The social justice movement has risen to the forefront of the socio-political economic milieu in our current American culture. It asserts that “privilege” has caused oppression for certain sections of the population. Advocates call to change this milieu in order to right these wrongs. Christianity is part of the milieu and is confronted by the following question: is the social justice movement compatible with orthodoxy? The answer is no.

The notion of “privilege” is the heart and soul of the social justice movement. Joshua Rothman explains, in an interview with Peggy McIntosh (designated founder of the term), the idea of “privilege “is that some people benefit from unearned and mostly unrecognized advantages, even if those advantages are not discriminatory.”[1]  McIntosh states in the interview, “I asked myself, “On a daily basis, what do I have that I didn’t earn?” It was like a prayer.” She ultimately concludes that

everybody has a combination of unearned advantage and unearned disadvantage in life. Whiteness is just one of the many variables that one can look at, starting with, for example, one’s place in the birth order, or your body type, or your athletic abilities, or your relationship to written and spoken words, or your parents’ places of origin, or your parents’ relationship to education and to English, or what is projected onto your religious or ethnic background. We’re all put ahead and behind by the circumstances of our birth. We all have a combination of both. And it changes minute by minute, depending on where we are, who we’re seeing, or what we’re required to do.[2]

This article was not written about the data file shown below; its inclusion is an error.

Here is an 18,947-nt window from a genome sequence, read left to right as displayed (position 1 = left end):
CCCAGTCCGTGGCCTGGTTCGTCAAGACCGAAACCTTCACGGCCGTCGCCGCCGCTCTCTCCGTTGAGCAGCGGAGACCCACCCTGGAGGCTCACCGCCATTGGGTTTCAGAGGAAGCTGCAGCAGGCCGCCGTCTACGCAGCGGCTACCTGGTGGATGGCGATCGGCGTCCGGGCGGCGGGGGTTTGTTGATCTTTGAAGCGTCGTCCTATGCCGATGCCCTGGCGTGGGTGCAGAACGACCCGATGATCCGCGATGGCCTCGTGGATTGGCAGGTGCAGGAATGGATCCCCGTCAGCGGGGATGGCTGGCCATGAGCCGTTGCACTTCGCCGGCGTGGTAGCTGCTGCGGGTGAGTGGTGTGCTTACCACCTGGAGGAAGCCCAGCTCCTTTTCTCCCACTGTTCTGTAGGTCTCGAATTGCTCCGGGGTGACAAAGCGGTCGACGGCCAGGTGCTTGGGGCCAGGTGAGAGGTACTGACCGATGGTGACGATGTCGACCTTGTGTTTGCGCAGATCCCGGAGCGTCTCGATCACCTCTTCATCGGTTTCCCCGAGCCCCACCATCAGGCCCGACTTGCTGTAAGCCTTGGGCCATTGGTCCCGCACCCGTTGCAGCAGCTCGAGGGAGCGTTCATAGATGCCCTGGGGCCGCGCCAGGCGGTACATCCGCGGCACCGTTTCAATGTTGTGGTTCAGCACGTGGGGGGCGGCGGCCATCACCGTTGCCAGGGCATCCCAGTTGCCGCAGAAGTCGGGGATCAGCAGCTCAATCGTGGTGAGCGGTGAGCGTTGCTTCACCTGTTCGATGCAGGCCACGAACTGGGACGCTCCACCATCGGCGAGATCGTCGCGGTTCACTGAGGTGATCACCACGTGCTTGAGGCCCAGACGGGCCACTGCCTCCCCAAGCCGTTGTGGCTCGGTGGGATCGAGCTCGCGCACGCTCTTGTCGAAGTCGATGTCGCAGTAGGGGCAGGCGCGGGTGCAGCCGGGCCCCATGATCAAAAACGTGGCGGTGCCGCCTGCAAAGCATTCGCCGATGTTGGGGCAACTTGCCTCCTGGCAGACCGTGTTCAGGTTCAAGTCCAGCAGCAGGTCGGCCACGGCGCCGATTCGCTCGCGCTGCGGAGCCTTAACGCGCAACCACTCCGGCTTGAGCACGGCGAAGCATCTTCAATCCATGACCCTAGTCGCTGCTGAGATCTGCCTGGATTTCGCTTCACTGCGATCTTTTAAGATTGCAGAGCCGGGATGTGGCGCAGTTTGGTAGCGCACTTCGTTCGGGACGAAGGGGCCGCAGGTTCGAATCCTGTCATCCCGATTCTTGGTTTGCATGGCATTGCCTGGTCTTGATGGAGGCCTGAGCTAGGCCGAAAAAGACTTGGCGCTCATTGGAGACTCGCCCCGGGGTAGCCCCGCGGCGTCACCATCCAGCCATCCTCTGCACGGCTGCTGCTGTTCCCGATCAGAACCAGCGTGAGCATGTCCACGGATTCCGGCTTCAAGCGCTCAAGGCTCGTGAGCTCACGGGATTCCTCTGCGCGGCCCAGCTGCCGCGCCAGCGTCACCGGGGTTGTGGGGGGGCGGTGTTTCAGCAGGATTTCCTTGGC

Even religion falls under the notion of privilege according to McIntosh, which I shall address below.

The recognition of privilege is not enough for the social justice movement. The egalitarian definition of social justice, which is the most prominent one, embraces the equal value of people, their right to the opportunities to obtain needs and wants, and the elimination of unjustified inequalities. Egalitarianism guarantees that members of society are granted equal rights, opportunities, and access to goods and resources. This guarantee necessarily elevates redistribution to a moral requirement to achieve justice.[3] Privilege, being unearned, is the source of inequality and is the foundation of injustice. It is inherently illegitimate and must be expanded to all or eliminated entirely. Redistribution is the only way justice as fairness and equality can be established.

Egalitarian social justice fails when viewed under the lens of the Gospel of Grace. Ephesians 2:8-9, for example, states, “For by grace you have been saved through faith. And this is not your own doing; it is the gift of God, not a result of works, so that no one may boast.” Grace, therefore, is not earned. It is a privilege. God offered it to humanity for the purpose of redemption, but He was not required to do so.